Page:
tomorrow our lives may change drastically.


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  • Tuesday, March 28, 2006

    Stock Market Shorts - A few indicators

    A quick point, a stock can start declining just because less folks are buying it.


    There are many reasons a stock can decline.

    • The first reason is that almost all stocks are declining - a bear market. A standard view is that a declining tide lowers all boats.

    • A sector out of fashion by definition will effect all or most of the stocks in that sector. (A company that resists its sector trend is showing strength - it may be the first to rebound if the sector comes back.)

    • The third reason would be company specific. The stock can be in trouble for many reasons, but something will catch the eye of investors and the price will start slipping.


    From the Bastiat Free University introduction page - here is a primary reason for a decline in a stock. BFU added a bit about society trends - I've included that also.

    In finance there is a rule of thumb for large investors. If they own a great deal of stock in a company and notice the company has not, and will not, repair a flawed business plan; they sell their stock to protect themselves. They will then sell short more stock to profit from the collapse they think is coming. Their sales may alert others to look for problems and the stock may start it's decline.

    BFU believes that as the netcohort society takes hold -- our traditional, inefficient, expensive, snobbish, government supported and regulated universities must change. They have a flawed business plan for the information society.

    That finance rule of thumb for investor's?

    If something is going to fall - it should to be pushed.


    I also recommend that you visit the excellent blog of Mark Cuban - Blog Maverick. Mark has shown excellent timing in sports and in business Mark openly shares some great insights in his posts. In this entry he hits at least two indicators of a weak stock, some indicators are obvious - others you may have to think about.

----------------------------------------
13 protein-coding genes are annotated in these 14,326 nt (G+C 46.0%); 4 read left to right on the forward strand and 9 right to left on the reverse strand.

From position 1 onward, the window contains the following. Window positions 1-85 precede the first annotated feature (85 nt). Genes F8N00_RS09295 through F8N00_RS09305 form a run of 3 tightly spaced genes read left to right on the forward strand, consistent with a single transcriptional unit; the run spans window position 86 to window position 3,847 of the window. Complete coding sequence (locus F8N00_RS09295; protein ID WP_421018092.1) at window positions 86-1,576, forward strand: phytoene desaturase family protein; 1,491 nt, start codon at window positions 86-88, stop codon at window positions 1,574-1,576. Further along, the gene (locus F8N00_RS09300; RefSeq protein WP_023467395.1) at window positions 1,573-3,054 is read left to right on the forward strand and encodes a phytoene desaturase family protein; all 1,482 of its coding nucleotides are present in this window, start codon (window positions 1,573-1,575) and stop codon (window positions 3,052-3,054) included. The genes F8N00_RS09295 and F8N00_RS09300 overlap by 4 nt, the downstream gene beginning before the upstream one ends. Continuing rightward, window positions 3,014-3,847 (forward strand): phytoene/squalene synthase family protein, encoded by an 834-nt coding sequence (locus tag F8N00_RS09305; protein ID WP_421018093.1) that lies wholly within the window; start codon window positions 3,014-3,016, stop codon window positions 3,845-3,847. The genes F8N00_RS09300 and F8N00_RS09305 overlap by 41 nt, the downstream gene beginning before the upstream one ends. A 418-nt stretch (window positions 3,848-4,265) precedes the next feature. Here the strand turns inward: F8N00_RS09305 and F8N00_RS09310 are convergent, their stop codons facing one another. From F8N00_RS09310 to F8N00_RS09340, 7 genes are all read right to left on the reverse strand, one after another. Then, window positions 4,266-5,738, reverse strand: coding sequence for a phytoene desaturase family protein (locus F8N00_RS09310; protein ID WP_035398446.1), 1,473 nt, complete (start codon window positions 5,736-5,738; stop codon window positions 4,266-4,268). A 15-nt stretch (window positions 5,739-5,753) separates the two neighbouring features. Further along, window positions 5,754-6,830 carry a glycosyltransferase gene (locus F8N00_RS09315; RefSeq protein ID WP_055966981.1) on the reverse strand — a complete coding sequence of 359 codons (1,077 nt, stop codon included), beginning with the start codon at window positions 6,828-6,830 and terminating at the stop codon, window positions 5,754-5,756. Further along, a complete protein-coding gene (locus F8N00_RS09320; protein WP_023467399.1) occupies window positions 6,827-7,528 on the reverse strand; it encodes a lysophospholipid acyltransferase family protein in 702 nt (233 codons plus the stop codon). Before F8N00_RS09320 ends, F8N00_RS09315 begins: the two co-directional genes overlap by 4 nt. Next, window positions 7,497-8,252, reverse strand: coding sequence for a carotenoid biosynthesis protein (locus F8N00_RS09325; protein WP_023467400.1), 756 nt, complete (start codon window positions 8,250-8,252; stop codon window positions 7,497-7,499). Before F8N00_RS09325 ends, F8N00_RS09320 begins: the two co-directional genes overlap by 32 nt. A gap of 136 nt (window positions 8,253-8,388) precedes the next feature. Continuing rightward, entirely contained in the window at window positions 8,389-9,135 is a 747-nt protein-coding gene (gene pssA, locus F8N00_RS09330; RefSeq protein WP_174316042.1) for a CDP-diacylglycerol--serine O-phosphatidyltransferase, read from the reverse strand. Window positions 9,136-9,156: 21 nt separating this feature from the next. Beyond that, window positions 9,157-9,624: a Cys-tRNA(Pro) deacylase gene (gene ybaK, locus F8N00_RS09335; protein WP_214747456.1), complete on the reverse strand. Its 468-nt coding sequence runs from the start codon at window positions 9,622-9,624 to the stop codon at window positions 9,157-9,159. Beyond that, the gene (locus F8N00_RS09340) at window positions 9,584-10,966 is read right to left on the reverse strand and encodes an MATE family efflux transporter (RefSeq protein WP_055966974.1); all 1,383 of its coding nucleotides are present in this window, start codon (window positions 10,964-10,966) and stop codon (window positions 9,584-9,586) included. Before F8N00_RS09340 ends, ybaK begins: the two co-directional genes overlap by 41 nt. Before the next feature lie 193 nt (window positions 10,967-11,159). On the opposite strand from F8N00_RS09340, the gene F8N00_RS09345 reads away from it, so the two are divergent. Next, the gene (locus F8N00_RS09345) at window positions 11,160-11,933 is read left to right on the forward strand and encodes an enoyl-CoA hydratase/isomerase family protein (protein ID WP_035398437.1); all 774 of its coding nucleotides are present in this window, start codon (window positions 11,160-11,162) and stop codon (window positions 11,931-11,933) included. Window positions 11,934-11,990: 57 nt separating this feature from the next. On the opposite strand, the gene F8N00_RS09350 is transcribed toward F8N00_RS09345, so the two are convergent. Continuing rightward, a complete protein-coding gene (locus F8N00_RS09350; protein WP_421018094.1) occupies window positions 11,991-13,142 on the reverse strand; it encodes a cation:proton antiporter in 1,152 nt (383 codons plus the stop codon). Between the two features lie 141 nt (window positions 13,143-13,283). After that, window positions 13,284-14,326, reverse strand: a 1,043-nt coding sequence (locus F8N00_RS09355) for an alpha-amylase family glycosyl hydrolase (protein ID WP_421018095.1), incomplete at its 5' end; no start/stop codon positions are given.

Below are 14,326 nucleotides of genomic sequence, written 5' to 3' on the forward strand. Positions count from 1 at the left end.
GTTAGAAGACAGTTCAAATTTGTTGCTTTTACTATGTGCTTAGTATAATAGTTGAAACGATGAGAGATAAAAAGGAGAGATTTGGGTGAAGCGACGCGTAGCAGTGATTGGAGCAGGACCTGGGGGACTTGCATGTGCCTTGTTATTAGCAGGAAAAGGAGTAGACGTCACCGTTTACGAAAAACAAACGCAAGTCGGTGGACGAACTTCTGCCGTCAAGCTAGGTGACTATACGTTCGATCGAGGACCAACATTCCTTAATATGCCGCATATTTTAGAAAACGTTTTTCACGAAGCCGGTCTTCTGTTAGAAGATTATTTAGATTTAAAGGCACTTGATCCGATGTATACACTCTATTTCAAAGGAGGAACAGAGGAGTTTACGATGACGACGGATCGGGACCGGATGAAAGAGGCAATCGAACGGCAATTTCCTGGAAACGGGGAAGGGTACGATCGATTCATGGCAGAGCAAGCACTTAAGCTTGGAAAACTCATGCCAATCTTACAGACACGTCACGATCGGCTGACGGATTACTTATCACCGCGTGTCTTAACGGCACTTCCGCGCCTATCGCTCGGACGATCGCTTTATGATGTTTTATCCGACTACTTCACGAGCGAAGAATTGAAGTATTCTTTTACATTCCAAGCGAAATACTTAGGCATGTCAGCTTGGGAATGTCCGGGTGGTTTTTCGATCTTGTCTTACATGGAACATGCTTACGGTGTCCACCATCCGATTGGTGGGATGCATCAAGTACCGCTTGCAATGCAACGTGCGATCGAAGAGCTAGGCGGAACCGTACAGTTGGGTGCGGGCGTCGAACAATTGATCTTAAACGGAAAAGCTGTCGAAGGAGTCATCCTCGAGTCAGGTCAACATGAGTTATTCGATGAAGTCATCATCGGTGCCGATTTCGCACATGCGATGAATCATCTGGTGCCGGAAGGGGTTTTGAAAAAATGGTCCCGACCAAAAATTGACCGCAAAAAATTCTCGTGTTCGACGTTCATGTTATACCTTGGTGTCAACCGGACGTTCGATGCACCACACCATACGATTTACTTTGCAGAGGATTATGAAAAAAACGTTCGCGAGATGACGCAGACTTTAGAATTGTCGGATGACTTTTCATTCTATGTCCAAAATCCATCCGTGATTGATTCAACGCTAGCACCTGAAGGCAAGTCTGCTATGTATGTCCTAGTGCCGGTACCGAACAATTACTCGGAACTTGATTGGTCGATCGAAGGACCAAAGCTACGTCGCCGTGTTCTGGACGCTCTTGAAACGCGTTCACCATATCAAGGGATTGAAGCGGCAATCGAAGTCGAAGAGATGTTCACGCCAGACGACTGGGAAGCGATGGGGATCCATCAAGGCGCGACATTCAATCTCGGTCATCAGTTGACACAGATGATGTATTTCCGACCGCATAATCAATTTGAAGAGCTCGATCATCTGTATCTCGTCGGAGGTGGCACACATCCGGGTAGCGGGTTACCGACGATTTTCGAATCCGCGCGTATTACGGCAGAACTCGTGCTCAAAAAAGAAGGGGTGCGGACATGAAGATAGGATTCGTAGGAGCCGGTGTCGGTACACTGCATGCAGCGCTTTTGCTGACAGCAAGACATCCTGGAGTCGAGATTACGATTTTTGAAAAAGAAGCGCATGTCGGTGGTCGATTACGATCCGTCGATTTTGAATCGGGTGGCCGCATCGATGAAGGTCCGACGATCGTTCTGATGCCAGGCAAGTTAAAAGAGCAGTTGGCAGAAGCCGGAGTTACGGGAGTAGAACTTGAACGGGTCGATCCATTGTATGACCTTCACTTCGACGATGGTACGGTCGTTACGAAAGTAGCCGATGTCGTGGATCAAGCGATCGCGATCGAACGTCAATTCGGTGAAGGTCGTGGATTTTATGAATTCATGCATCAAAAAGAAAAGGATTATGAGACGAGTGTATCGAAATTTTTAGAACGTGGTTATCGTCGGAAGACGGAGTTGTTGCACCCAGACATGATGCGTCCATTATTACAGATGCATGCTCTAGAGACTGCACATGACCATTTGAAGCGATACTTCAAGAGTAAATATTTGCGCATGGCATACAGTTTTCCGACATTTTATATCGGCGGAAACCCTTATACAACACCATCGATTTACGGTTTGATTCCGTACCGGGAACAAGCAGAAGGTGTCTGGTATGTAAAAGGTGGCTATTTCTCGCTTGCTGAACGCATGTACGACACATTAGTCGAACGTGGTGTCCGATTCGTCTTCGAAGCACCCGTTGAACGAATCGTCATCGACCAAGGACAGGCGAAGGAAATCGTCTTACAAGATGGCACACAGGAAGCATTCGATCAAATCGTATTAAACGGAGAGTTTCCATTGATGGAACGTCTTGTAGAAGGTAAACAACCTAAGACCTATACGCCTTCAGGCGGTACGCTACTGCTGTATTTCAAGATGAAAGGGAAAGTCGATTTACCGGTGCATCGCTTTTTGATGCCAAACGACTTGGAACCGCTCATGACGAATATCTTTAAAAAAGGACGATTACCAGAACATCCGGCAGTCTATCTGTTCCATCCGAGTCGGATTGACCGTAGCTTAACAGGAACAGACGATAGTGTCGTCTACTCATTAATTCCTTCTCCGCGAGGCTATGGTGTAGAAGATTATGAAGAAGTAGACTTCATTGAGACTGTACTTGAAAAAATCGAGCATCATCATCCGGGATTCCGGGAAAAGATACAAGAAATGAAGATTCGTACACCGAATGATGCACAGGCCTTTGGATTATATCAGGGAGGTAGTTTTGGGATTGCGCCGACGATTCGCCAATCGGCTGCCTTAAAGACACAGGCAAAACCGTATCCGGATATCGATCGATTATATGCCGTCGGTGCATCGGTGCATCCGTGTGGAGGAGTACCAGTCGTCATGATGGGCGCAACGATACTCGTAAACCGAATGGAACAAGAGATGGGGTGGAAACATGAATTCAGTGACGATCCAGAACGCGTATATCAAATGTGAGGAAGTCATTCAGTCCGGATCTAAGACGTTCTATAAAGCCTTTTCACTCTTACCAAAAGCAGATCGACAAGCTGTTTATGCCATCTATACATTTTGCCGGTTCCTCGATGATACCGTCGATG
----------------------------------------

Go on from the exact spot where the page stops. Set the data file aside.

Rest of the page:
IF you have the ability and the will to follow the speculation rule - cut losses short and let profit run - a few short sales can reduce your overall portfolio risk. This was of course the original idea behind hedge funds.

    Stocks will rise and fall for many reasons - the most damaging to the stock will probably be company specific.

    Any time a stock falls it could be a warning sign to take a close look at the sector and the entire market.


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  • Saturday, March 25, 2006

    Investment vs Speculation - Your Life Insurance

    Most of these journal entries spring from a well founded belief that speculation is preferable to investment.

    An Investment is a guided vehicle that plants you in promising soil, for a price. That price is not only commissions and management fees, it is a lack of control as you defer to other's knowledge. Others have their agenda first - can you be sure they are recommending the buy or sell based only on your best interests?

    Of course not.

    As an example look at life insurance products that are touted as also being investment vehicles. These pay the salesman great commissions, but they provide you with little additional benefit. A term life insurance policy will provide you with far more life insurance coverage - but pays little if any commission.

    I was going to grab some comparative numbers, but the old line companies that push expensive life insurance want a rep to talk to you. These following numbers may be way off, they are as I remember them from a brief period after college when I was a licensed life insurance salesman - I had to quit when I realized the only way to do what was best for the client was for me to starve.